Continuous Integration and Continuous Delivery workflows for LUIS DevOps
LUIS will be retired on October 1st 2025 and starting April 1st 2023 you will not be able to create new LUIS resources. We recommend migrating your LUIS applications to conversational language understanding to benefit from continued product support and multilingual capabilities.
Software engineers who are developing a Language Understanding (LUIS) app can apply DevOps practices around source control, automated builds, testing, and release management. This article describes concepts for implementing automated builds for LUIS.
Build automation workflows for LUIS
In your source code management (SCM) system, configure automated build pipelines to run at the following events:
- PR workflow triggered when a pull request (PR) is raised. This workflow validates the contents of the PR before the updates get merged into the main branch.
- CI/CD workflow triggered when updates are pushed to the main branch, for example upon merging the changes from a PR. This workflow ensures the quality of all updates to the main branch.
The CI/CD workflow combines two complementary development processes:
Continuous Integration (CI) is the engineering practice of frequently committing code in a shared repository, and performing an automated build on it. Paired with an automated testing approach, continuous integration allows us to verify that for each update, the LUDown source is still valid and can be imported into a LUIS app, but also that it passes a group of tests that verify the trained app can recognize the intents and entities required for your solution.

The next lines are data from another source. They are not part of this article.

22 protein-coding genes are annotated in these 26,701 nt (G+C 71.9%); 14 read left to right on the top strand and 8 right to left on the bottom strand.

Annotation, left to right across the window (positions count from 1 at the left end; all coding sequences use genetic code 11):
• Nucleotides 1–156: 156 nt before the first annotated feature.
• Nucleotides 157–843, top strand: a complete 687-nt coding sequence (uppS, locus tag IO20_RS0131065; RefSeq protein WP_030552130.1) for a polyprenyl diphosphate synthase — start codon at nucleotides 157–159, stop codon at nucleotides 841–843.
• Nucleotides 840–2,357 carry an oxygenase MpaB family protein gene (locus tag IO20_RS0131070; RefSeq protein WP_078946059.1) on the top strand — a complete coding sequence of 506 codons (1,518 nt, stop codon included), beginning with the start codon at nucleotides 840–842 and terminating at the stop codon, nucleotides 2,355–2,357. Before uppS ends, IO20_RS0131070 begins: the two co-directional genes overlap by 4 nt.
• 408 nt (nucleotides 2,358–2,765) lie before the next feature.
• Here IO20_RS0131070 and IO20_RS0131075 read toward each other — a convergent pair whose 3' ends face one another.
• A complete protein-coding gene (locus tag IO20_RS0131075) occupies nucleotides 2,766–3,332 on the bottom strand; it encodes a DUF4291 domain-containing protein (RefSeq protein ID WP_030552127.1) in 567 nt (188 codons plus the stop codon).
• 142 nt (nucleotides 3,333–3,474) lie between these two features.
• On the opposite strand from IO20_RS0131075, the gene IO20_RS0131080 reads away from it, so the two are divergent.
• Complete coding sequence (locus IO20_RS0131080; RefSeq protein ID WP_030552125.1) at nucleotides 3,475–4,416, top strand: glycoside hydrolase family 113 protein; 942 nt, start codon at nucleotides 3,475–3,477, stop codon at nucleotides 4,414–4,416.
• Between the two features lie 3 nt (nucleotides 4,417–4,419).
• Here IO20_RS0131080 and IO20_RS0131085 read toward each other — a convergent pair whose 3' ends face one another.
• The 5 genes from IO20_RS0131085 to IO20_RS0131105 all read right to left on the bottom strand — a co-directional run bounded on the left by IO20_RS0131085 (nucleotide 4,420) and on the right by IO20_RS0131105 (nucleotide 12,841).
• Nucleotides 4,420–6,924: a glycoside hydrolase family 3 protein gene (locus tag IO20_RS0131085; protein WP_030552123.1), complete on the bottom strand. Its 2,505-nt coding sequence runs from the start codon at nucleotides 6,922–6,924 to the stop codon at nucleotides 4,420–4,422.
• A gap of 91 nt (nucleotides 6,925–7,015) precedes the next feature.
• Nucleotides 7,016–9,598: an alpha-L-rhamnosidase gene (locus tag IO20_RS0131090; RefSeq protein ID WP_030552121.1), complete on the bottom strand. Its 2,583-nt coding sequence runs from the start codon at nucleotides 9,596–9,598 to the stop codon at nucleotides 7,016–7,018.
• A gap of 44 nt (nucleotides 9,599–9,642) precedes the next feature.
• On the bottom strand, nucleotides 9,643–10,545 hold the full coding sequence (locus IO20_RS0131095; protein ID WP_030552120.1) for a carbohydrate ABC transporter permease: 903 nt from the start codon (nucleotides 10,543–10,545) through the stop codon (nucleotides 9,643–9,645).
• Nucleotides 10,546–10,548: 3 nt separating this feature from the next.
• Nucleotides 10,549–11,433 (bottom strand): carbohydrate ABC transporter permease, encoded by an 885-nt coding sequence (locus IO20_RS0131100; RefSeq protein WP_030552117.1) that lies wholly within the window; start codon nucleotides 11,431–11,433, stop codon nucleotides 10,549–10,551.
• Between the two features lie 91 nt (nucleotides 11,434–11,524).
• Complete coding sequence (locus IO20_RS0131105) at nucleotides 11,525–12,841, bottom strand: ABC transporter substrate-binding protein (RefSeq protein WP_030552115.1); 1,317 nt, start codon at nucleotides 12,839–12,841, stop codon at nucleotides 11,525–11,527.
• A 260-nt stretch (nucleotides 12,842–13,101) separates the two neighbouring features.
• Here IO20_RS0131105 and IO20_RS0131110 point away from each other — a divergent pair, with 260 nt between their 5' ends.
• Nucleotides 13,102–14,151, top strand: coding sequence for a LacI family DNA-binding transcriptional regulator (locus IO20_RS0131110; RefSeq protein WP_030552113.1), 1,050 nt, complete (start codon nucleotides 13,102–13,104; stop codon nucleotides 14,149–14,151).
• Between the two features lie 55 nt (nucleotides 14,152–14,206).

Continuous Delivery (CD) takes the Continuous Integration concept further to automatically deploy the application to an environment where you can do more in-depth testing. CD enables us to learn early about any unforeseen issues that arise from our changes as quickly as possible, and also to learn about gaps in our test coverage.
The goal of continuous integration and continuous delivery is to ensure that "main is always shippable,". For a LUIS app, this means that we could, if we needed to, take any version from the main branch LUIS app and ship it on production.
Tools for building automation workflows for LUIS
You can find a complete solution for implementing DevOps in the LUIS DevOps template repo.
There are different build automation technologies available to create build automation workflows. All of them require that you can script steps using a command-line interface (CLI) or REST calls so that they can execute on a build server.
Use the following tools for building automation workflows for LUIS: